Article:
Regarding your audio question, don't sweat the input impedance of the crossover. It's insignificant. The speaker+crossover overall output impedance is of concern, however. I'm sure you know Ohm's Law. It applies to speakers, too (although it's impedance, not resistance, the math still works out). So if your amp is rated at 50W @ 8 ohms as an example, if you drive a 4 ohm load with it, your amp will attempt to deliver twice the current to it (round about 100W with limits). Most amps can handle that, some not. I'd say most amps can easily handle a 4-ohm load if they're rated for 8-ohm speakers. Hardly worth worrying about. It's when you try to drive 2-ohm loads and lower that things can get dicey. So be careful how hard you try to drive it!

If you can find a copy of The Loudspeaker Design Cookbook (came out in the 90s, I think), it's a great resource. There are others out there that I have, but they focus on driver configurations and such for more exotic configurations. Something I mean to dig into in the next couple years.
My floor tower boxes are going to have:
1x tweet
1x mid
1x sub

So the "left channel" of the amp will be connected to, technically, 3x crossovers that are going to be located inside the speaker box.

From each crossover to their respective speaker/driver.

So just like the tower speaker below, that is eventually what mine are going to look like. I do WISH they were Cerwin Vegas though as that would be VERY SWEET!!!
41-+16g8mPL._AC_SY580_.jpg

But yeah, the "right channel" of the amp will be the same.

An example of what my stereo receiver "amp" looks like, which is an RCA STA-3850 just like the pictures below.
s-l400.jpg

What the rear input/outputs look like.
s-l1600.jpg
 
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Chris In Milwaukee

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Does that thing use discreet output transistors or chip amps? I suspect the wattage on the sticker is absolute max output. It should be satisfactory at reasonable listening levels. Shoot for the most efficient drivers you can find at your price point and have fun!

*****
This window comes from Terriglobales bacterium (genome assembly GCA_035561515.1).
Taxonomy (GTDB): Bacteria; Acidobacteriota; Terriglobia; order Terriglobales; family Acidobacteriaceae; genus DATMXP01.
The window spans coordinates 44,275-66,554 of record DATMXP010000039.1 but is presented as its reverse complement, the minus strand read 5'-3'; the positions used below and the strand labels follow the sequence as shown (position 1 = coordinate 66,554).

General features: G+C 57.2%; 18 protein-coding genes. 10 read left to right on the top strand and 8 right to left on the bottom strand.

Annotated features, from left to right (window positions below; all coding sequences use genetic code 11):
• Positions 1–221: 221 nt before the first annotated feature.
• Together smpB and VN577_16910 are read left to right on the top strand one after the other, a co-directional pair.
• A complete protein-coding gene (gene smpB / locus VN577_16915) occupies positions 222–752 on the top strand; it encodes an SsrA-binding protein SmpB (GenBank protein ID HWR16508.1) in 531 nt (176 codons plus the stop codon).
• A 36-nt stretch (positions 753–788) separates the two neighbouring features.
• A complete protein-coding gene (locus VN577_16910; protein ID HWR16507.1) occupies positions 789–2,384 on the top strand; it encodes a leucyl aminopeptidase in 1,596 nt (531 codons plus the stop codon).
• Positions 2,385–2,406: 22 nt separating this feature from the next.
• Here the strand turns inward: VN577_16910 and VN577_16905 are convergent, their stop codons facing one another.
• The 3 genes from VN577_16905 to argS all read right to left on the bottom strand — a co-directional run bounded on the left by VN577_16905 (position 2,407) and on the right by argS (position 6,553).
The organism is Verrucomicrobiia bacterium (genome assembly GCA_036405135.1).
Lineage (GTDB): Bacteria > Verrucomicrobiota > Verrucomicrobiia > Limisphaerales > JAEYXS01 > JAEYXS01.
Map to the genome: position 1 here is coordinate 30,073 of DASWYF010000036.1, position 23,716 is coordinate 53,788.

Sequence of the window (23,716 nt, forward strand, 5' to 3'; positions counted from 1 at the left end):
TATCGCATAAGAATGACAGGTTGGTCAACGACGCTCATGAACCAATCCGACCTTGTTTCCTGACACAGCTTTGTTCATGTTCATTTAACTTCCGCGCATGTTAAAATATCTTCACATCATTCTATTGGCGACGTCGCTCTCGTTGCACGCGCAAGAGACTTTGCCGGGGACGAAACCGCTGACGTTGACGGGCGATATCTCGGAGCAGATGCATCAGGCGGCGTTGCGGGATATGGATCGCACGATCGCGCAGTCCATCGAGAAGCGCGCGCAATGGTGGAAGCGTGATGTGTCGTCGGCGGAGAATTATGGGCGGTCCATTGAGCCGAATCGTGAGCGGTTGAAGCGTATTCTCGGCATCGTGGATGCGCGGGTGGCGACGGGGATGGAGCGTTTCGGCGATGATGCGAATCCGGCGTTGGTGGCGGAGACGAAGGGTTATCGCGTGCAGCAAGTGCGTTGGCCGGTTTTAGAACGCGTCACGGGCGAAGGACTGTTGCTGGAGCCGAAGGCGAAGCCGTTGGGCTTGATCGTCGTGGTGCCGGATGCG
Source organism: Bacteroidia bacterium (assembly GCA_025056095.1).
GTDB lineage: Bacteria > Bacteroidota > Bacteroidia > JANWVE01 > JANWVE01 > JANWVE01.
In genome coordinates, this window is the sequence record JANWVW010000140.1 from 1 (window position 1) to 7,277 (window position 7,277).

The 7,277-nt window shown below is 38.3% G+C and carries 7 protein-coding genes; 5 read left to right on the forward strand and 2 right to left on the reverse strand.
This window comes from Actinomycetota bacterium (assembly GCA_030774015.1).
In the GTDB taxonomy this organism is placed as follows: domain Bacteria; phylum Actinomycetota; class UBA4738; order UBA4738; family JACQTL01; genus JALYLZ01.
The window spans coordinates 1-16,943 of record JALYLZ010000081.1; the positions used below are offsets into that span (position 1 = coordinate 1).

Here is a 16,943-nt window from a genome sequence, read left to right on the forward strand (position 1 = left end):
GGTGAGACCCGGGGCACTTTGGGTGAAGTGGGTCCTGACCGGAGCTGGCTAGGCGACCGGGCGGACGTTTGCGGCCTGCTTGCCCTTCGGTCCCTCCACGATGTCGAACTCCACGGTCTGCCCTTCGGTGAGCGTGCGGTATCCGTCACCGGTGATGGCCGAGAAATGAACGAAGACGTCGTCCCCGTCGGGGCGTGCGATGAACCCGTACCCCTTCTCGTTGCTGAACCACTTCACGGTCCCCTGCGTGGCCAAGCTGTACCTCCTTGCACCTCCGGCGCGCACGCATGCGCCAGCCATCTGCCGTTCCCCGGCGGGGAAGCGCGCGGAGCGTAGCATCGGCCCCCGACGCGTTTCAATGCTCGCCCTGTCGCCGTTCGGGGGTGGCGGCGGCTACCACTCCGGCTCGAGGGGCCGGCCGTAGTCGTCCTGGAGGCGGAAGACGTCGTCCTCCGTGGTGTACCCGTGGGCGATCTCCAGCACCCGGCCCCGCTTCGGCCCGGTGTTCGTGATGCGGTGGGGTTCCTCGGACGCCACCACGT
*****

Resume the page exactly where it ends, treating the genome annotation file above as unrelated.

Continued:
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Stairgod

Two bad decisions away from buying a bulldozer
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My two pennies....
As far as I know crossovers are not designed to change impedance.
They are typically a low pass/high pass deal as far as frequency.y experience with exotic set ups is limited to wiring four 4 ohm subs in series with an amp capable of handling a 1/2 ohm load
 
Joined
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Does that thing use discreet output transistors or chip amps? I suspect the wattage on the sticker is absolute max output. It should be satisfactory at reasonable listening levels. Shoot for the most efficient drivers you can find at your price point and have fun!

My two pennies....
As far as I know crossovers are not designed to change impedance.
They are typically a low pass/high pass deal as far as frequency.y experience with exotic set ups is limited to wiring four 4 ohm subs in series with an amp capable of handling a 1/2 ohm load
For each left and right output channel (NOTE: just the L-CHB and R-CHB are going to be used), which I believe are considered rear channels. I don't plan on using L-CHA and R-CHA.

The driver (a.k.a. speaker) for each crossover are 4ohm. So the output of each crossover is matched to each driver. I'm just wondering what the input impedance is for each crossover?
SpeakerBoxConfiguration_pic1.jpg

I will likely NOT go full volume as that would be a bit scary to do either way.
 

Chris In Milwaukee

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For each left and right output channel (NOTE: just the L-CHB and R-CHB are going to be used), which I believe are considered rear channels. I don't plan on using L-CHA and R-CHA.

The driver (a.k.a. speaker) for each crossover are 4ohm. So the output of each crossover is matched to each driver. I'm just wondering what the input impedance is for each crossover?
View attachment 80569

I will likely NOT go full volume as that would be a bit scary to do either way.
It’s pretty low and insignificant for your use case. And it’s a moving target anyway since it changes with frequency. If you know your component values and your speakers specs, the software will do much of the work for you. :)